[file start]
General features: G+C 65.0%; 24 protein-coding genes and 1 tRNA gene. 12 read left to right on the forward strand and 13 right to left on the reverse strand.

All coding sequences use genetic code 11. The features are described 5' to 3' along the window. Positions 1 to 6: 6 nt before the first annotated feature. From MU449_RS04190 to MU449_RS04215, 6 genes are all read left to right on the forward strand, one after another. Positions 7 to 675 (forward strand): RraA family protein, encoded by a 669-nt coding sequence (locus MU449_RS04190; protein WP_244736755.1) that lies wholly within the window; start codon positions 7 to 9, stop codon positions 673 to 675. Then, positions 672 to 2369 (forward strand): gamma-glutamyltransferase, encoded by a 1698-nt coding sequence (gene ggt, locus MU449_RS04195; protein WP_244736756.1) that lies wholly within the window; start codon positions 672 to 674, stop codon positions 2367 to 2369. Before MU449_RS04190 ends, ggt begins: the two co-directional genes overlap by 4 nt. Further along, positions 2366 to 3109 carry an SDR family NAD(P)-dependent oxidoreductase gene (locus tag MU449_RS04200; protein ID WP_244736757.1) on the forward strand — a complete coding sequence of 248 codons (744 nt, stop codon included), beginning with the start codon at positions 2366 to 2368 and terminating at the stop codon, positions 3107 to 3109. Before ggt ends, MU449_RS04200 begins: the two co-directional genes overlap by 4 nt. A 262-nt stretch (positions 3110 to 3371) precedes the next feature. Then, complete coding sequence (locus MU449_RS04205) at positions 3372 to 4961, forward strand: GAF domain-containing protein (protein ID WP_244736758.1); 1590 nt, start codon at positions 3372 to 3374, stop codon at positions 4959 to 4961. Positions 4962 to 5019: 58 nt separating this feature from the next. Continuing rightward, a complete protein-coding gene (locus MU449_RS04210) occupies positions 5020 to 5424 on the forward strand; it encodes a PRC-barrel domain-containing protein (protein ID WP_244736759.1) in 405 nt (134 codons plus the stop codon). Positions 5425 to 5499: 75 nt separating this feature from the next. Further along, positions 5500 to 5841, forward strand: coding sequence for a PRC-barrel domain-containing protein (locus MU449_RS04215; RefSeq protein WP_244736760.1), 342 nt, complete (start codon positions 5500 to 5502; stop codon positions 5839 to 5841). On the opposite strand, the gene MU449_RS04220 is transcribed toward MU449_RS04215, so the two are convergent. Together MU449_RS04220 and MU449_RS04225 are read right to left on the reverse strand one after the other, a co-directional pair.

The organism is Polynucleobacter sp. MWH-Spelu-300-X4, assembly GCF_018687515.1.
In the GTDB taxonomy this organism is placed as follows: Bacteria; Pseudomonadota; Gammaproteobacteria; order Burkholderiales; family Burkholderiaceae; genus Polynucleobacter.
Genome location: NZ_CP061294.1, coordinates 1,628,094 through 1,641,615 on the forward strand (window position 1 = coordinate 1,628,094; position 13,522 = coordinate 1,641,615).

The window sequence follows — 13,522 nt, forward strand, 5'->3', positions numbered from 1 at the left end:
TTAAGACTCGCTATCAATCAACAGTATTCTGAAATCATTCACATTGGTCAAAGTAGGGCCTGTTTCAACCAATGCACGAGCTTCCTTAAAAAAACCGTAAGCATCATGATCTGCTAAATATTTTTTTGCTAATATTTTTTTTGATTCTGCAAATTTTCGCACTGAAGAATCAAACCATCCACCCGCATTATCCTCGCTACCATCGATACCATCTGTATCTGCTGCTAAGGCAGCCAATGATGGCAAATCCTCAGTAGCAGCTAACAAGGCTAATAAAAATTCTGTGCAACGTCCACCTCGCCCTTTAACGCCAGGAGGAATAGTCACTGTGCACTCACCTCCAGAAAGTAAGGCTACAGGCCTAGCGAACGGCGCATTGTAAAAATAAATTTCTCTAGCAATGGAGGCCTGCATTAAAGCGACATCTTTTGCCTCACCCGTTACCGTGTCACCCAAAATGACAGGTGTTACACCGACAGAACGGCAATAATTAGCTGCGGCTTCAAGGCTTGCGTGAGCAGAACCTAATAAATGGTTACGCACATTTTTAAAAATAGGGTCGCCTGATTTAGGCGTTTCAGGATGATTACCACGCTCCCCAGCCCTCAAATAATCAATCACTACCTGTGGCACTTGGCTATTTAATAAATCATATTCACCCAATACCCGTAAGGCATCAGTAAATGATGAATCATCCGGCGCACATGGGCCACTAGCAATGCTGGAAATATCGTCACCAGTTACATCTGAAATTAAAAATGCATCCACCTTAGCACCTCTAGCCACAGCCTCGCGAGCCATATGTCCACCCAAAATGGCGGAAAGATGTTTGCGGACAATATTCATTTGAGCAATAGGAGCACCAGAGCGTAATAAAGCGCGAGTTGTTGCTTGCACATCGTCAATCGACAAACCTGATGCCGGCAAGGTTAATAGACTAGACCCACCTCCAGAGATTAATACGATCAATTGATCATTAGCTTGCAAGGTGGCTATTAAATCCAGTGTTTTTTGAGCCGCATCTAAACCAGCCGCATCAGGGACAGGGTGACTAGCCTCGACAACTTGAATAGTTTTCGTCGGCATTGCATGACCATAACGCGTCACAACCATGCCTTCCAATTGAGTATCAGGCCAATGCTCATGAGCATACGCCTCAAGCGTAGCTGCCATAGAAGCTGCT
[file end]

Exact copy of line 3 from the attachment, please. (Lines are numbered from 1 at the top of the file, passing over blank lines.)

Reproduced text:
The organism is Polynucleobacter sp. MWH-Spelu-300-X4, assembly GCF_018687515.1.